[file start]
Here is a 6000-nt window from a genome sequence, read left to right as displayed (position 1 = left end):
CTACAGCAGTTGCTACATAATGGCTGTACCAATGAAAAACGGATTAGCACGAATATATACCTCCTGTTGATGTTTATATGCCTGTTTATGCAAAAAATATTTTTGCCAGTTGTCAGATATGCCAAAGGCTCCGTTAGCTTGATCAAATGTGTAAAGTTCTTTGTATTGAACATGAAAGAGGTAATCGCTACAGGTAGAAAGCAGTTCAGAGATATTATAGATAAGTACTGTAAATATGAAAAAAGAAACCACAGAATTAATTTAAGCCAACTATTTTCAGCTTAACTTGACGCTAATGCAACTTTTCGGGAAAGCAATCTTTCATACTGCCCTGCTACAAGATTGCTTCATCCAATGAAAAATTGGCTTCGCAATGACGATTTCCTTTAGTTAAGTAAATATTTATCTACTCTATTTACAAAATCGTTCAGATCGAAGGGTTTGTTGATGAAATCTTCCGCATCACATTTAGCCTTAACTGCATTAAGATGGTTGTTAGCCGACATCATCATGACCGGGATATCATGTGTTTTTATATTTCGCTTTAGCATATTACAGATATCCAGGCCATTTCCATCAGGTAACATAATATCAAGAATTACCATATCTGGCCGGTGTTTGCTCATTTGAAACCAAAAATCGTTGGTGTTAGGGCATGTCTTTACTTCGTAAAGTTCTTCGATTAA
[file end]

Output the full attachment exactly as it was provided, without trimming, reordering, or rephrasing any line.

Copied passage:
Here is a 6000-nt window from a genome sequence, read left to right as displayed (position 1 = left end):
CTACAGCAGTTGCTACATAATGGCTGTACCAATGAAAAACGGATTAGCACGAATATATACCTCCTGTTGATGTTTATATGCCTGTTTATGCAAAAAATATTTTTGCCAGTTGTCAGATATGCCAAAGGCTCCGTTAGCTTGATCAAATGTGTAAAGTTCTTTGTATTGAACATGAAAGAGGTAATCGCTACAGGTAGAAAGCAGTTCAGAGATATTATAGATAAGTACTGTAAATATGAAAAAAGAAACCACAGAATTAATTTAAGCCAACTATTTTCAGCTTAACTTGACGCTAATGCAACTTTTCGGGAAAGCAATCTTTCATACTGCCCTGCTACAAGATTGCTTCATCCAATGAAAAATTGGCTTCGCAATGACGATTTCCTTTAGTTAAGTAAATATTTATCTACTCTATTTACAAAATCGTTCAGATCGAAGGGTTTGTTGATGAAATCTTCCGCATCACATTTAGCCTTAACTGCATTAAGATGGTTGTTAGCCGACATCATCATGACCGGGATATCATGTGTTTTTATATTTCGCTTTAGCATATTACAGATATCCAGGCCATTTCCATCAGGTAACATAATATCAAGAATTACCATATCTGGCCGGTGTTTGCTCATTTGAAACCAAAAATCGTTGGTGTTAGGGCATGTCTTTACTTCGTAAAGTTCTTCGATTAA